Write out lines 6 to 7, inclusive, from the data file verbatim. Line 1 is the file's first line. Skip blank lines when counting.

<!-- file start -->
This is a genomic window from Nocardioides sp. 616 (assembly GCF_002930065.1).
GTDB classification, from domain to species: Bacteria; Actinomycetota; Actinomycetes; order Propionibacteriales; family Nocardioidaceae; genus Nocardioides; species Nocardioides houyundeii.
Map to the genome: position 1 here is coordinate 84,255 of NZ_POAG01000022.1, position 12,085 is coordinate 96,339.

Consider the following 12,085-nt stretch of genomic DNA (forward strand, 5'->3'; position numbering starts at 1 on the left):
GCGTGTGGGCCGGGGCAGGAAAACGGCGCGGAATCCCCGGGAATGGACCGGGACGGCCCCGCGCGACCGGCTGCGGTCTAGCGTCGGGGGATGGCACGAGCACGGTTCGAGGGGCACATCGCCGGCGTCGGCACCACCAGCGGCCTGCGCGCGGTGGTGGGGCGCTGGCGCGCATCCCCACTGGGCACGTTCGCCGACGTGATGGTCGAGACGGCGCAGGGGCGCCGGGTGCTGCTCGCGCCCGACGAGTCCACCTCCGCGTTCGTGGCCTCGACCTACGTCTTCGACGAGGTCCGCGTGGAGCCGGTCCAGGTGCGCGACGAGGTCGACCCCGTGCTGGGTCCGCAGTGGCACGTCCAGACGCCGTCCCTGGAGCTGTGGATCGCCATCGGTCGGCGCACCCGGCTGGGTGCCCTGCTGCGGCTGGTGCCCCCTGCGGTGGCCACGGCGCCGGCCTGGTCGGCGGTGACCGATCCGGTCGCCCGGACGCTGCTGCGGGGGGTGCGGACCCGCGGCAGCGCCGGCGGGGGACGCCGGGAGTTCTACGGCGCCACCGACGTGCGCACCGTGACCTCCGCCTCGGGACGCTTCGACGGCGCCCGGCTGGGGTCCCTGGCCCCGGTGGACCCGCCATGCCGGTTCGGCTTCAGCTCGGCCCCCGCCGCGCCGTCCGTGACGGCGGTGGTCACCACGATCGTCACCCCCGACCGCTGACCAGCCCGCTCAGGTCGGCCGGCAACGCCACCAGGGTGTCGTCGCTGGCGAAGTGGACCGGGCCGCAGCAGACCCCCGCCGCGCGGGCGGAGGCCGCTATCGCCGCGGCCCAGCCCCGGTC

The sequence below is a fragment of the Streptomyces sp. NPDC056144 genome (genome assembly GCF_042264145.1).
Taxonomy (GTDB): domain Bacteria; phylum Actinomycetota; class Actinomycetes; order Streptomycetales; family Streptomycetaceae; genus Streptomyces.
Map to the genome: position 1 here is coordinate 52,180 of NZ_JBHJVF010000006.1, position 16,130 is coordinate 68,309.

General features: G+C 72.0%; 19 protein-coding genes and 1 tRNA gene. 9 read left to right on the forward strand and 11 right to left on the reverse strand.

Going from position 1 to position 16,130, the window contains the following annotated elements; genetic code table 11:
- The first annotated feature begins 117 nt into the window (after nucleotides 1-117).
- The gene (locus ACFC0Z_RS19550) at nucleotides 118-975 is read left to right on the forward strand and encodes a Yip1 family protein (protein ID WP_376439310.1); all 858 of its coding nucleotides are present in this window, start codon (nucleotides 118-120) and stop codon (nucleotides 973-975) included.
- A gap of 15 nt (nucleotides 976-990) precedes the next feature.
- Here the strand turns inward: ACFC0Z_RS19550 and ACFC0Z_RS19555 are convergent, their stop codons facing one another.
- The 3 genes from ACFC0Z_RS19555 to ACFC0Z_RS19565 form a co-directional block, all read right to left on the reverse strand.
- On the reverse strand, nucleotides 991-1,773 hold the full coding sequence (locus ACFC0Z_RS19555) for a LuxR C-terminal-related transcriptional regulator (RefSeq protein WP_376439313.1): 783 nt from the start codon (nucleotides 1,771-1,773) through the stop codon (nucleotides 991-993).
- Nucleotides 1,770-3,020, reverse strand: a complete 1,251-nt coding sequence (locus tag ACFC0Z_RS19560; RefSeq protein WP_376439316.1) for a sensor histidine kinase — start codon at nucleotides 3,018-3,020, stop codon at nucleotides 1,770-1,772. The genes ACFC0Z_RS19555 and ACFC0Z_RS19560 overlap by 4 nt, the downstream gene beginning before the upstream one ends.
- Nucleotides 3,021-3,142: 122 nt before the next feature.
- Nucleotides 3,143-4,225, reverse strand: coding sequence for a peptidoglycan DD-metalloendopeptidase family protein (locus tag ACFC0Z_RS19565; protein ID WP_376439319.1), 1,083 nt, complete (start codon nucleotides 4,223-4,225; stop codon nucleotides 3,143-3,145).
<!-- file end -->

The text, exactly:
The sequence below is a fragment of the Streptomyces sp. NPDC056144 genome (genome assembly GCF_042264145.1).
Taxonomy (GTDB): domain Bacteria; phylum Actinomycetota; class Actinomycetes; order Streptomycetales; family Streptomycetaceae; genus Streptomyces.